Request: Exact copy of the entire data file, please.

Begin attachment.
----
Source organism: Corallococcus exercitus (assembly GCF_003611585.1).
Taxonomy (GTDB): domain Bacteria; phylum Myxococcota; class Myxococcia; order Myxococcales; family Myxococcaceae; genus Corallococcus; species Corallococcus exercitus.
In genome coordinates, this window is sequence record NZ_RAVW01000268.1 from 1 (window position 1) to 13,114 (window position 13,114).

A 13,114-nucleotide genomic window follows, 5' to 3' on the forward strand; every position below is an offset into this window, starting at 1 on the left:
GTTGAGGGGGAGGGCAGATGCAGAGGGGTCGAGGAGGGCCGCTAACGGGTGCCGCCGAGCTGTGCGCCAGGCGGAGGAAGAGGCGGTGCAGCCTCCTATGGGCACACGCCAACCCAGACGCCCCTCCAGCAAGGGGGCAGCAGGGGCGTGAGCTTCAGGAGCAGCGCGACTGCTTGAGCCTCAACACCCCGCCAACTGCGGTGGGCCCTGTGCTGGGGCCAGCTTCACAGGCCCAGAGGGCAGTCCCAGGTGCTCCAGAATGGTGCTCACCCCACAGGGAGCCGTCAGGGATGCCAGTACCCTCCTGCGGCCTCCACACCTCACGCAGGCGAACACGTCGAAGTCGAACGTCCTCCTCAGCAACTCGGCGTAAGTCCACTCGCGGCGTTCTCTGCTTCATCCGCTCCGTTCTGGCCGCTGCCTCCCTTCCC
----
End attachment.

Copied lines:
Source organism: Corallococcus exercitus (assembly GCF_003611585.1).
Taxonomy (GTDB): domain Bacteria; phylum Myxococcota; class Myxococcia; order Myxococcales; family Myxococcaceae; genus Corallococcus; species Corallococcus exercitus.
In genome coordinates, this window is sequence record NZ_RAVW01000268.1 from 1 (window position 1) to 13,114 (window position 13,114).

A 13,114-nucleotide genomic window follows, 5' to 3' on the forward strand; every position below is an offset into this window, starting at 1 on the left:
GTTGAGGGGGAGGGCAGATGCAGAGGGGTCGAGGAGGGCCGCTAACGGGTGCCGCCGAGCTGTGCGCCAGGCGGAGGAAGAGGCGGTGCAGCCTCCTATGGGCACACGCCAACCCAGACGCCCCTCCAGCAAGGGGGCAGCAGGGGCGTGAGCTTCAGGAGCAGCGCGACTGCTTGAGCCTCAACACCCCGCCAACTGCGGTGGGCCCTGTGCTGGGGCCAGCTTCACAGGCCCAGAGGGCAGTCCCAGGTGCTCCAGAATGGTGCTCACCCCACAGGGAGCCGTCAGGGATGCCAGTACCCTCCTGCGGCCTCCACACCTCACGCAGGCGAACACGTCGAAGTCGAACGTCCTCCTCAGCAACTCGGCGTAAGTCCACTCGCGGCGTTCTCTGCTTCATCCGCTCCGTTCTGGCCGCTGCCTCCCTTCCC